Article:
European School Student Mobility Programme
– interview with ASGEV volunteer, Dr. Petra Schaff (conducted by Ally Micklem)
After Covid brought many school activities to a standstill, it was wonderful to be able to restart the Students’ Mobility Programme this year. AGSEV caught up with the Vice-President (External), of AGSEV, to ask her more about the exchange.
How long have you been volunteering for AGSEV and what brought you onto the Board?
I’ve actually been on the board twice! I joined when my son was in Primary, but with his move into Secondary I found it hard to juggle parenting, volunteering and my professional life. Four years on I saw AGSEV was in need so I stood again. I prefer to get involved myself instead of letting others do everything for me. Even though the school does interact with individual parents, AGSEV represents the Parents in dedicated meetings. If no one represents the parents, management might not get to hear of widespread problems, so it’s really important we have people who can show up. It was a great challenge to organise the Parents’ side of the Mobility programme, but incredibly satisfying to be responsible for its success.
What is the Students’ Mobility Programme and who is it for?
It is an exchange program for S4 and S5 students who want to travel between the European Schools (ESs) – both the first-generation ESs and accredited ESs. There are schools in Belgium, Germany, Luxemburg, the Netherlands and Spain, and accredited schools in Denmark, Finland, Estonia, Greece, Poland and Slovenia. The idea is to give our students the possibility to experience life outside of their host country, but stay within the ES system, so they don’t have to repeat a school year. It is very enlightening to live in a different country. Nothing gets you so close to the people. Travelling is great, but living there is a different thing.
At what point in the School year should Students think about applying?
The school opens registration each year in June for S3 &S4 students. There is a link on the Secondary School webpage. Currently Ms Barbora Haupenthal is organizing it from the school’s side. The exchange begins in September of the new school year and lasts for a minimum of four weeks to a maximum of four month, depending on whether students are in S4 or S5 and on the school they are going to.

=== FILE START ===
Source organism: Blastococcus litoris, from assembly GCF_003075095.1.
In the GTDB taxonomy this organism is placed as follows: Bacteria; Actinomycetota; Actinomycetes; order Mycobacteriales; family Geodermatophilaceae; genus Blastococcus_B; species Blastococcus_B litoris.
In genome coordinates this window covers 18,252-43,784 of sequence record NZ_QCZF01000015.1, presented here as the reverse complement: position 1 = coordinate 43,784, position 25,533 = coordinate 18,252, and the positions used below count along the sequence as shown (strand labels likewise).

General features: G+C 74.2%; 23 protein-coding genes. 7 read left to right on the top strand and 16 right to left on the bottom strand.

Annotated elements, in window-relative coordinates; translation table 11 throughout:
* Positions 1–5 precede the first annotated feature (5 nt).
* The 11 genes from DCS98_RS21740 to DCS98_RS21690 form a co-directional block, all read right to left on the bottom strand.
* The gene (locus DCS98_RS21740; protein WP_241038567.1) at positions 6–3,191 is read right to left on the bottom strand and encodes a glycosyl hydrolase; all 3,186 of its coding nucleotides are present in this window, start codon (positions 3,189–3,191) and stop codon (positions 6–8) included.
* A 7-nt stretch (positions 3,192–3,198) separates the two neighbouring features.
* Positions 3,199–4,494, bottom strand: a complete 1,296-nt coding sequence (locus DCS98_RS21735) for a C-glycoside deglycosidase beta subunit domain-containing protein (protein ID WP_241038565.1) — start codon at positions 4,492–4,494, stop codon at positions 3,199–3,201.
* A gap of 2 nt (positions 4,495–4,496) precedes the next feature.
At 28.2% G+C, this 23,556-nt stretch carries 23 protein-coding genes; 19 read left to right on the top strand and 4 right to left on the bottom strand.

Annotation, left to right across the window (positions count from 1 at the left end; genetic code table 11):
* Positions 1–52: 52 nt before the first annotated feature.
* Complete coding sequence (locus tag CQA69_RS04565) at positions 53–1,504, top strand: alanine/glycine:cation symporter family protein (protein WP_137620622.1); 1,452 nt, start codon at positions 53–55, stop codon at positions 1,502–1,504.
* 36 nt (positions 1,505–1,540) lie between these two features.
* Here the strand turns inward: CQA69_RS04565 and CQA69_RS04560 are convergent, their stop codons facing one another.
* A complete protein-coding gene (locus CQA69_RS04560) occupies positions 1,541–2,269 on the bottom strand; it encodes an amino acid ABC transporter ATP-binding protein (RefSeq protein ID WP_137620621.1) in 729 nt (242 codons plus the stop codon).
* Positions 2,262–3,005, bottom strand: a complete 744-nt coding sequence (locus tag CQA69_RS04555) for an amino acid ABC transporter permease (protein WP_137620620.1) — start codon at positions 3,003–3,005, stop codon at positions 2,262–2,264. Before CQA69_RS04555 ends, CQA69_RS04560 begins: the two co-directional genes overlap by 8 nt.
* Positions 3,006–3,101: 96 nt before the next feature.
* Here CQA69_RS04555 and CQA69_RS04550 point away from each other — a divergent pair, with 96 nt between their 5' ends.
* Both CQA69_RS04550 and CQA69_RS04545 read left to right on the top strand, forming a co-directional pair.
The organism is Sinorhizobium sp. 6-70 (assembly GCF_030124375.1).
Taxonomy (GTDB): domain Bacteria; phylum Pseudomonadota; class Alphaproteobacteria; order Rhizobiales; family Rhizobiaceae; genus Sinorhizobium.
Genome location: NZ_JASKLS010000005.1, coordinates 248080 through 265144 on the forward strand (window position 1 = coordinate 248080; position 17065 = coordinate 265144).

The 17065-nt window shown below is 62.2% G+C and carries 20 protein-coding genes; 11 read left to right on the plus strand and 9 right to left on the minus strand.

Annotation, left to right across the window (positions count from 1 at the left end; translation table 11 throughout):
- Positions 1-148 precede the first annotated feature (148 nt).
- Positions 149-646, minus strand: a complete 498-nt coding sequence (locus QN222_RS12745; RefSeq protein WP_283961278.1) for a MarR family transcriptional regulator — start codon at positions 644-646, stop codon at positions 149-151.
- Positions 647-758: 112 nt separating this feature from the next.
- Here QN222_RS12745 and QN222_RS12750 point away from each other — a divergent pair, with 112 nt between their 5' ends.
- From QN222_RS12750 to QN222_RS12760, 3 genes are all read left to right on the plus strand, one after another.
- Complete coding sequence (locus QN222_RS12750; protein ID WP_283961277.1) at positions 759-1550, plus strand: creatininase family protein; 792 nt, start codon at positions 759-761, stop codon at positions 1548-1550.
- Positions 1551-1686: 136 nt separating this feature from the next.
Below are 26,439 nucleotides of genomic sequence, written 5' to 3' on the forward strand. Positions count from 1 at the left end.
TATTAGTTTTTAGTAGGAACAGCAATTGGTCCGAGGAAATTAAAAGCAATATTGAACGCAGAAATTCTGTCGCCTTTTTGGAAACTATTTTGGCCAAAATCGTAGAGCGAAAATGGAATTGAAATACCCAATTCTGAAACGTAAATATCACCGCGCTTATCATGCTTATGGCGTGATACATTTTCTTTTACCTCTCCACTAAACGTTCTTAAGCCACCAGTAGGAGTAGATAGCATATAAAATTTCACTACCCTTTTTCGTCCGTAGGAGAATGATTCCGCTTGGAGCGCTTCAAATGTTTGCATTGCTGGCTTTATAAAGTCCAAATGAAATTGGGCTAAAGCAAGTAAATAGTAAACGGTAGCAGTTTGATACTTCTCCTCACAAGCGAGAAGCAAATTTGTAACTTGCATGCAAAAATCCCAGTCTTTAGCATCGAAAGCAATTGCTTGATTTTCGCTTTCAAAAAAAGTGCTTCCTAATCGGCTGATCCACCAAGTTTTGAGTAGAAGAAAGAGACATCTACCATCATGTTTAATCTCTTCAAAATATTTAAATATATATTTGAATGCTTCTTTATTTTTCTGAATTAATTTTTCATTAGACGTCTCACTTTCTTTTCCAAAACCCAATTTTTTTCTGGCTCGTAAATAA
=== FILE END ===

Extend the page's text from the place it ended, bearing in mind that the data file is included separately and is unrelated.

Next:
What was your involvement in the Mobility Programme as an AGSEV volunteer?
There are two jobs to do when arranging an exchange. Firstly students need to be accepted by the host school, and secondly students need to have a place to stay. Spending time with another family is key to understanding another culture. So, my part of the programme was to help find host families for visiting students. Some already knew people in our area, but many others did not. AGSEV doesn’t want any pupils to be excluded from the exchange programme so we dedicate time to helping students make their dream of travel into a reality.
What was the most difficult part of your job?
Finding enough host families! I discovered that after two years of lockdown & COVID, our families seemed reluctant to host “a stranger”. I strongly believe in the benefits of this exchange and think every teenager courageous enough to participate, should get a chance. As a host ‘Mum’ myself, I can attest that the benefits of offering a place go two ways! My family benefited a lot from the experience. I would like to thank every family which did step up and offer a place to a visiting student – particularly those close to Varese and the School.
What also made the organisational part difficult, was the new data protection laws. Families had to fill out many forms and give similar information several times, because school is not allowed to pass any personal data on to AGSEV. It was incredibly hard not knowing who was coming, and I hope this system will be changed.
For the 2023 programme I’d like to say to our families, ‘Don’t be shy!” Please do apply, even if you are not 100% sure that you want to host somebody. Applications of interest carry no obligations, indeed there are no guarantee that we will be able to match you with someone. But unless you apply your family might miss out – especially if your Secondary children could not participate in the program due to COVID or because they did not want to go away. Hosting a visiting student is also a great way of participating!
What was the high point?
Every single contact I could establish – and of course, becoming a host family ourselves! Every personal contact I made with families – those sending their children here and those hosing – was an enjoyable thing to be doing. I was only sad for the two cases in which I could not find a host family and the students couldn’t come.
Thank you for explaining AGSEV’s part in the Mobility Programme! Any last words?
I’d like to encourage Parents to join the AGSEV board. It is the only official voice parents have in the European School system, at dedicated management meetings. But especially for our school in Varese it is essential to have enough volunteers. More shoulders can carry more work. If you want your children to participate in afternoon music lessons and other free time activities, someone must do the work to arrange it! This summer we had to get professional advice from lawyers and negotiate with school management. Your professional experience could be just what AGSEV needs. If you like the second-hand ski market or the trips to Aprica, if you like having a school photo or want your children to take part in the ES Science Symposium, all these things have to be organised by an AGSEV volunteer because the school needs us parents as partners in some events. Over the last few years it has been the same 4-5 people – with day jobs – volunteering for everything, which really isn’t right. My message is: please come find yourself a job, it can be very rewarding!
Thanks for all your hard work Petra!
Pavla is an AGSEV Board representative for SWALS